I am not bashing iPhone here, I like both systems and go back and forth constantly, usually about 6 times a year as I get frustrated with the others' platform or want to experience the latest and greatest of each.  I understand why Apple has setup iOS/iPhone the way it has.  I am responding to a question.

  • Reply 16 of 81
    Kind of curious as to how many of these switching Android users could actually identify Android as their phone OS. I'm guessing that the survey company instead asked for manufacturer.
  • Reply 17 of 81
    512ke512ke Posts: 782member
    "CIRP also noted this fall that Apple's customers represented more young adults between 18-24 and 25-34, while Samsung attracted more middle age buyers aged 35-54 and significantly more seniors aged 55 to 64, as well as more customers with lower incomes."

    Each OS has its user base. Samsung is the winner among older users, Apple among younger users.
  • Reply 18 of 81
    512ke wrote: »
    Each OS has its user base. Samsung is the winner among older users, Apple among younger users.

    That doesn't seem right; knowledge and experience comes with age; I think you mean it the other way around.
  • Reply 19 of 81
    MacProMacPro Posts: 18,260member
    Clearly it's time for the new TV ads .. "Hello I'm an iPhone" ... "Hello, I'm a cheap piece of crap running one of the flavors of Android, modified by my manufacturer"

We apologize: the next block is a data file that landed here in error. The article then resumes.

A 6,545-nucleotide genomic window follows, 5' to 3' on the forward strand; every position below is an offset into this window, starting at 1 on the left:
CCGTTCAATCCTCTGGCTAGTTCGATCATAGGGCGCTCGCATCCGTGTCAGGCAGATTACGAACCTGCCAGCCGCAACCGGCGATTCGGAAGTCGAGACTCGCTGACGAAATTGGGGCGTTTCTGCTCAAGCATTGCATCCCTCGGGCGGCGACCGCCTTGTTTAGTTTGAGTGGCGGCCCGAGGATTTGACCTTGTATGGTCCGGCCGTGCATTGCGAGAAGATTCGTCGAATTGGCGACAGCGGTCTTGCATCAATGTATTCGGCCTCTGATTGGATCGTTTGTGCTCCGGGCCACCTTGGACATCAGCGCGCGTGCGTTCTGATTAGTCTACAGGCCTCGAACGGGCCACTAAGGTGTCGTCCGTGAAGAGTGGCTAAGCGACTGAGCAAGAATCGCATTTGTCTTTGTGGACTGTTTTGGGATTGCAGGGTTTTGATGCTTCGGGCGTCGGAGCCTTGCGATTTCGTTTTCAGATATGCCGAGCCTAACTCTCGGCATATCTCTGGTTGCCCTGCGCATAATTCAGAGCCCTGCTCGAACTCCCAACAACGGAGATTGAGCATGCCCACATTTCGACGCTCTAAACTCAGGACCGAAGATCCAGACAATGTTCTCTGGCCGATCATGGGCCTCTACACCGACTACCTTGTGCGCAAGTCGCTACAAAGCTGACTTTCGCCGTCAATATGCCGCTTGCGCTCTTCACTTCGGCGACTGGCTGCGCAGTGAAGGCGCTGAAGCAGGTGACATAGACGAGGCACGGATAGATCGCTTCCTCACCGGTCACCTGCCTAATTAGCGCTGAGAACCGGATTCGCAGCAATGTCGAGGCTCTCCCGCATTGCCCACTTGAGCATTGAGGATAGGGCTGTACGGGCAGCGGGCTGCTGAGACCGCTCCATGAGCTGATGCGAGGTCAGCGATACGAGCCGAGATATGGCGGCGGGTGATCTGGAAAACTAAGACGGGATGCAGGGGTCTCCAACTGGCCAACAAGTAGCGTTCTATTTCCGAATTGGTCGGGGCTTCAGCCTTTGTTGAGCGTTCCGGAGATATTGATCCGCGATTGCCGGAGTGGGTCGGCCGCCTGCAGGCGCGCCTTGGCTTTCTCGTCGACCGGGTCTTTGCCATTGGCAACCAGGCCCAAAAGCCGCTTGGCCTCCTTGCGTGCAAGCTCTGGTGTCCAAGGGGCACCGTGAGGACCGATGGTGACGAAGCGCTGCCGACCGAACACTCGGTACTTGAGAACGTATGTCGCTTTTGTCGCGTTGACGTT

• Reply 20 of 81
    MacProMacPro Posts: 18,260member
    sog35 wrote: »
    First off I bough an Android Tablet about 2 years ago. POS. Total POS.  After 12 months I got no updates. Many of my apps no longer worked, ton of my apps crashed, and the apps look like crap since they were phone apps blown up.  The touch screen was unresponsive, cpu slow as hell, tons of lag.  Basically it was such a horrible user experience.  Just got the iPad Air.  I'm in heaven.  This is what a tablet suppose to be.

    Got my Android phone about 12 months ago.  Same story.  I was stuck on an old version of Android.  Apps crashed constantly.  Some apps don't even open.  CPU is slow, TONS OF LAG.  Build quality is a joke.  Basically the same experience as my Android tablet except shrunken down.  Got an 5S a week ago.  Amazing.  I'll never go back to Android.  I don't care how much more 'expensive' Apple is.  I put expensive in quotes because after factoring in resale value, user experience, time saved, ect it ain't more expensive. 

    Got a Mac yet? :D